In, In re: Geneius Biotechnology, Inc., C.A. No. 2017-0297-TMR (Del. Ch. Dec. 8, 2017), the Delaware Court of Chancery denied a minority stockholder’s petition for the appointment of a neutral third-party receiver under Section 291 of the Delaware General Corporation Law (“DGCL”) because the petitioner minority stockholder failed to prove, by clear and convincing evidence, that Geneius Biotechnology, Inc. (“Geneius”) was insolvent. The court held that Section 291 actions are not to be used as a method of resolving business strategy disputes between stockholders and management.
In B.E. Capital Management Fund LP v. Fund.Com Inc., C.A. No. 12843-VCL (Del. Ch. October 4, 2017), the Delaware Court of Chancery denied an appeal from a receiver’s decision disallowing a claim for breach of contract against a company in receivership. The Court held that the appropriate standard of review for an appeal of a receiver’s decision was de novo as to both law and facts, and in particular, that the Court had discretion to consider additional evidence not presented on record to the receiver. Applying this standard, the Court upheld the receiver’s decision, but on different grounds. The Court ruled that the breach of contract claim was time-barred by the doctrine of laches, not the contract’s choice-of-law provision, as choice-of-law provisions must expressly reference statutes of limitations to apply to statutes of limitations.
By Scott Waxman and Anthony L Yerry
In Jagodzinski v. Silicon Valley Innovation Company, LLC, Christian Jagodzinski, a unitholder in Silicon Valley Innovation Company, LLC (“SVIC”), fueled by personal disputes with Bram Portnoy, the receiver of SVIC, brought a motion to terminate the court-appointed receivership over SVIC or, alternatively, to reduce the receiver’s pay. Setting aside the personal disputes between Portnoy and Jagodzinski, the Delaware Court of Chancery ruled that Jagodzinski failed to make a sufficient showing to justify terminating the receivership but held that the 10% contingency portion of Portnoy’s fees are to be based off of the net, instead of the gross, recovery of the receivership.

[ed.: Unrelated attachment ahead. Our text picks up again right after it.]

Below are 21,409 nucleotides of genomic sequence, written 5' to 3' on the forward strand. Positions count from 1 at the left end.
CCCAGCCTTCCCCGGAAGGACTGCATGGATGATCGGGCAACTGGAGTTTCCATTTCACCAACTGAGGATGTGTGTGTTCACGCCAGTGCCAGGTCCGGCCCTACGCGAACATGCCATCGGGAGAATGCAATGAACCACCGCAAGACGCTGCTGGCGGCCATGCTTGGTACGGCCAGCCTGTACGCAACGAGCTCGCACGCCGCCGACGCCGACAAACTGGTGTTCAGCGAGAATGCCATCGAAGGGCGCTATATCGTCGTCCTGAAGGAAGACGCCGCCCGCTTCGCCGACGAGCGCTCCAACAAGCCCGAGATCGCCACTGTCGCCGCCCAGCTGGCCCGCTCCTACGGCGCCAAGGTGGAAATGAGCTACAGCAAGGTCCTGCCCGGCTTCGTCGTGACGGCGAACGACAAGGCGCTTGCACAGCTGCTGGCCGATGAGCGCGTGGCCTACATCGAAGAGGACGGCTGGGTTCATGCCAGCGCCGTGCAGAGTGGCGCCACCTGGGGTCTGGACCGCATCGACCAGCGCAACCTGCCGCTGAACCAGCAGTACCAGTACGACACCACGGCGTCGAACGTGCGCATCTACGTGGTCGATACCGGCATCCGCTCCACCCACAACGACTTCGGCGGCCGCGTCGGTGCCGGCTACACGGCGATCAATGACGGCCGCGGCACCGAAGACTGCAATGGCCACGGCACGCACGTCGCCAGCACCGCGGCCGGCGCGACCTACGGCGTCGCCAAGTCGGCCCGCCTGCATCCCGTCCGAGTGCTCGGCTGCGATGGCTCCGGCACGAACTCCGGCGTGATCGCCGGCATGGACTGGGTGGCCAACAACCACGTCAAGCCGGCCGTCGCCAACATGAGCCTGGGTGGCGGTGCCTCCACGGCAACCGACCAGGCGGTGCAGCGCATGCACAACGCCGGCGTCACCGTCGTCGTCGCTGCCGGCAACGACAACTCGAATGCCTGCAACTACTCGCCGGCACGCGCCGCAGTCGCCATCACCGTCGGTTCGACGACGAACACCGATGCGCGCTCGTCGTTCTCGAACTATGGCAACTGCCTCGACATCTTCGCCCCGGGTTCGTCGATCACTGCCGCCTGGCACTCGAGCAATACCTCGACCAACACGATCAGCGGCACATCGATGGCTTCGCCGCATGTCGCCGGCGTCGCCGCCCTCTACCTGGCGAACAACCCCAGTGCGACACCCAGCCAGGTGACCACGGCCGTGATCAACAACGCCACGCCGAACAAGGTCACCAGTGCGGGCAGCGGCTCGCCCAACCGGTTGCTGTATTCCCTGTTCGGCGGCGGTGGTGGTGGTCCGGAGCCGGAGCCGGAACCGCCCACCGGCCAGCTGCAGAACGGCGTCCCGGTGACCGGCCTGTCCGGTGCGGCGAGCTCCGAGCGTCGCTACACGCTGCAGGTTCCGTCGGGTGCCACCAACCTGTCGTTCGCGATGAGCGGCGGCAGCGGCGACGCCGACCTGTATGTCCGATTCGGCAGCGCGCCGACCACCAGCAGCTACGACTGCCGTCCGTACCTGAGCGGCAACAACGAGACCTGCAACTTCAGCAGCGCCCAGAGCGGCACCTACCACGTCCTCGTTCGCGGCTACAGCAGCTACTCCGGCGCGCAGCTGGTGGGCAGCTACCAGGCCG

In 2000, Jagodzinski invested $1 million in SVIC, which was an incubator for other startup technology companies. After about four years of allegedly successful investments, SVIC stopped sending reports to the equity holders. Jagodzinski unsuccessfully attempted to contact SVIC and investigate the state of the company’s affairs. Eventually on February 18, 2011, Jagodzinski initiated a books and records action against SVIC in the Delaware Court of Chancery. The then manager of SVIC refused to cooperate with the court, and the court appointed Portnoy as a limited receiver of SVIC with the specific task of collecting the books and records of the SVIC.
In Smollar v. Potarazu, the Court of Chancery denied a stockholder’s request to expedite proceedings and to appoint a temporary receiver in connection with a challenge to an alleged impeding sale of VitalSpring Technologies, Inc. (“VitalSpring”) to an unidentified third-party. Plaintiff Marvin Smollar, a VitalSpring stockholder, filed the complaint against defendant Sreedhar V. Potarazu (“Defendant”), VitalSpring’s chief executive officer and sole director, following Defendant’s announcement that VitalSpring would be sold pending approval by the Federal Trade Commission. According to Defendant, the sale — which was projected to be completed around October 19, 2014 — was ultimately delayed pending further FTC guidance.
In his complaint, Plaintiff sought to enjoin the sale until VitalSpring released audited financial statements pursuant to an agreement with its stockholders and held an annual meeting of stockholders. VitalSpring apparently had not held an annual meeting of stockholders for several years contrary to Delaware law. According to Plaintiff, Defendant’s failure to hold annual meetings, to release audited financials and general lack of corporate transparency called into question the veracity of Defendant’s claims that a buyer for VitalSpring existed.